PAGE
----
How to teach your kids financial literacyPUBLISHED : | UPDATED:
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Start them early. Quentin Jones
STEP 1. Teach them about money and value from an early age. It doesn’t have to be a lesson in capitalism but more about what’s involved in acquiring things of value – show them what $2 can actually buy them.
STEP 2. When they’re a little closer to school age, let them start handling money and understanding what it does. When they can count, ask them to help with change. Coins and notes are also a great tool for teaching basic maths.
STEP 3. Once they understand the concept of money itself, saving is next on the list. This is more about deferred gratification. Try the great marshmallow experiment – would you prefer to eat one now or wait 30 minutes and get two? Help them set goals, such as a new bike, and start a plan to put a little money aside each week.
STEP 4. Start giving them pocket money, but do this at the same time as step three. You can’t save for something if you don’t have a regular income. It helps to link the money to chores, homework, etc, so your child understands its value – that is, the money is for their contribution to the family over the week.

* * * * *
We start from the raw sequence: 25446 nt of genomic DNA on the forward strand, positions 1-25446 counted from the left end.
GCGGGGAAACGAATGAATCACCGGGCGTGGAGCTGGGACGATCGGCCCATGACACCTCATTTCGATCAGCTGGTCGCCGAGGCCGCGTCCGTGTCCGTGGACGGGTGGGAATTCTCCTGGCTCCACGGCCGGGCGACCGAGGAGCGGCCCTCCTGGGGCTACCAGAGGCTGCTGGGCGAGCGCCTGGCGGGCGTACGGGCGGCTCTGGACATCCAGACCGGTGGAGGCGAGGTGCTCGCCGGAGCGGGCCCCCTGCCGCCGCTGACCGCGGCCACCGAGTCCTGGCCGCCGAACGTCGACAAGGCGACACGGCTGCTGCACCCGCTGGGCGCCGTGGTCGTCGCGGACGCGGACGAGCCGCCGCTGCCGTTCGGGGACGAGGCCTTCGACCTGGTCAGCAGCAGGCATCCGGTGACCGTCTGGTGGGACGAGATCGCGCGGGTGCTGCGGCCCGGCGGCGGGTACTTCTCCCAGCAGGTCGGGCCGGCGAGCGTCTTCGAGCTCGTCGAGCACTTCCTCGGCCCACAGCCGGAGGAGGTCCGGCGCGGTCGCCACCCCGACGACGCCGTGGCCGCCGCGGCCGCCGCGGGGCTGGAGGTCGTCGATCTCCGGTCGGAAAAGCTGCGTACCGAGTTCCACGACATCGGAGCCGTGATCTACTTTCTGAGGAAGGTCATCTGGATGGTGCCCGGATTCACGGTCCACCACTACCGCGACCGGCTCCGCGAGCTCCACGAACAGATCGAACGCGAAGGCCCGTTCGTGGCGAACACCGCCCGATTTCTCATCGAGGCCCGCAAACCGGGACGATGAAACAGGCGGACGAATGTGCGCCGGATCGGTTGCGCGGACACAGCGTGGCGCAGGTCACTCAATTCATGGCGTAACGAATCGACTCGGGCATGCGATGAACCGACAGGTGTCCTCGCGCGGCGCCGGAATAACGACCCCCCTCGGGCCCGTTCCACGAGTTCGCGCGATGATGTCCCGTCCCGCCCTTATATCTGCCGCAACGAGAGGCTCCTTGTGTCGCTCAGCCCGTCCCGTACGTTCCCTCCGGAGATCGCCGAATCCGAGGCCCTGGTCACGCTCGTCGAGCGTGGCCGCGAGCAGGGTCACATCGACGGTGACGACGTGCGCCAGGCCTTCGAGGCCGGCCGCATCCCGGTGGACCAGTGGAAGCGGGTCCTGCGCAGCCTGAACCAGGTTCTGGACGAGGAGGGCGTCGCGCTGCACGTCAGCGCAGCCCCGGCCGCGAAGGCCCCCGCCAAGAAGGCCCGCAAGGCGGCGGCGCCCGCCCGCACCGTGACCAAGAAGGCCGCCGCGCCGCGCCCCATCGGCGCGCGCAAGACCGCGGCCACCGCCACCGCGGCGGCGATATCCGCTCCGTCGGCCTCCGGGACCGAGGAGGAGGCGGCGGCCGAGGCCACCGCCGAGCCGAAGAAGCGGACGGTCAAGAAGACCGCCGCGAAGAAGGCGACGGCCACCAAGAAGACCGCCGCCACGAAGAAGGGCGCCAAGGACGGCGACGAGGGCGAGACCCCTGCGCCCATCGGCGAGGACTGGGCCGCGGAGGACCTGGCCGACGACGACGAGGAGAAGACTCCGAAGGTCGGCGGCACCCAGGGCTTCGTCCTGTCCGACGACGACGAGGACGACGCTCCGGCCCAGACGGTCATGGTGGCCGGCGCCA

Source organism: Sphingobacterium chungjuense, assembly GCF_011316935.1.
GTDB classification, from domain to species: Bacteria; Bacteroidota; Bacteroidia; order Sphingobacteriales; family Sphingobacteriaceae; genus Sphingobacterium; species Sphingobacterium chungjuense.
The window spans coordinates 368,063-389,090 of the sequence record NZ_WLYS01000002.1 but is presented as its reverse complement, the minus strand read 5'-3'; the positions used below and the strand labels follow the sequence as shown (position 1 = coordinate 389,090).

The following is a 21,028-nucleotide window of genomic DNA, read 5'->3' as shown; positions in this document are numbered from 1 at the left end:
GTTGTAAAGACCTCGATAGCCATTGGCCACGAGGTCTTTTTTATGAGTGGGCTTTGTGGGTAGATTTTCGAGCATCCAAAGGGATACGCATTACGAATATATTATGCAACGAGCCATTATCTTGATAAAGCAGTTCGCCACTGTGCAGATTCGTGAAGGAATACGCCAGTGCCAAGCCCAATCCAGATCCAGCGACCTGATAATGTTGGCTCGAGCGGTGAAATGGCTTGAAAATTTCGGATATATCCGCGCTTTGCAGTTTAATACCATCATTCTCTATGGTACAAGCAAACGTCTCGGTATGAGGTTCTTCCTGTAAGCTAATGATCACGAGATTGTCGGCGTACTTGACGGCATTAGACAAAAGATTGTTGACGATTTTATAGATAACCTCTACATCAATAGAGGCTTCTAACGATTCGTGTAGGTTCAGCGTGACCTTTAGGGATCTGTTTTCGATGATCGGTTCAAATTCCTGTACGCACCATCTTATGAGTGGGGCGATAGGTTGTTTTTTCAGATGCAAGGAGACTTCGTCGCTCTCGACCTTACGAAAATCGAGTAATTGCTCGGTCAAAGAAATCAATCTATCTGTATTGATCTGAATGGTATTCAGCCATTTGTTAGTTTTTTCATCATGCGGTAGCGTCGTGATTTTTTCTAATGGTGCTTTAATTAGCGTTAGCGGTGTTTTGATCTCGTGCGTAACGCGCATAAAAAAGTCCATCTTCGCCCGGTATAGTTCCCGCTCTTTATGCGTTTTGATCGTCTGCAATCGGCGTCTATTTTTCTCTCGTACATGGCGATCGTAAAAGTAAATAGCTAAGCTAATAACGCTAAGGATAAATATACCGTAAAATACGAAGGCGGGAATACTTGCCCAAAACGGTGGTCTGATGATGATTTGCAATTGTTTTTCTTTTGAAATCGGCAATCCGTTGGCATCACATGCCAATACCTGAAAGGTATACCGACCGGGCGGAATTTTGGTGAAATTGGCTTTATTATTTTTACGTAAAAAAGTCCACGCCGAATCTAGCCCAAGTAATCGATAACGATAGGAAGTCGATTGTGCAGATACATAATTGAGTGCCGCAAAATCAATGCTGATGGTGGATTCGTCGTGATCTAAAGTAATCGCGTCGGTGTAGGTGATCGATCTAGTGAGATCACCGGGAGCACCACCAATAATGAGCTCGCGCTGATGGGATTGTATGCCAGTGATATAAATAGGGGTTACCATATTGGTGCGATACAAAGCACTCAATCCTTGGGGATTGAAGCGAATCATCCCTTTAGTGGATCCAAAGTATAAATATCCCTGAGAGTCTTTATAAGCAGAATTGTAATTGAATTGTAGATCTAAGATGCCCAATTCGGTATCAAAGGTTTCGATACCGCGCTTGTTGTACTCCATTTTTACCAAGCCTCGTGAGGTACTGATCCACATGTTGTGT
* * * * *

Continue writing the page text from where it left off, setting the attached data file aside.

STEP 5. Teaching how to budget is important, too, and incorporates steps four and five. A bike is probably not the only thing your child wants. They will have regular weekly expenses: sit with them and write it all down – Excel is great for this.
STEP 6. Older kids can start thinking about a part-time job. But also ask them to make a contribution to the household once they start earning an income. Maybe they could start paying their telephone bills.
STEP 7. If you have kids in their 20s or 30s living at home so they save money, it’s not too late. They might be trying to scrape up a house deposit but this doesn’t mean they can’t pay board or some percentage of the bills. Being a freeloader won’t help them when they do move out.
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Penny Pryor Smart Investor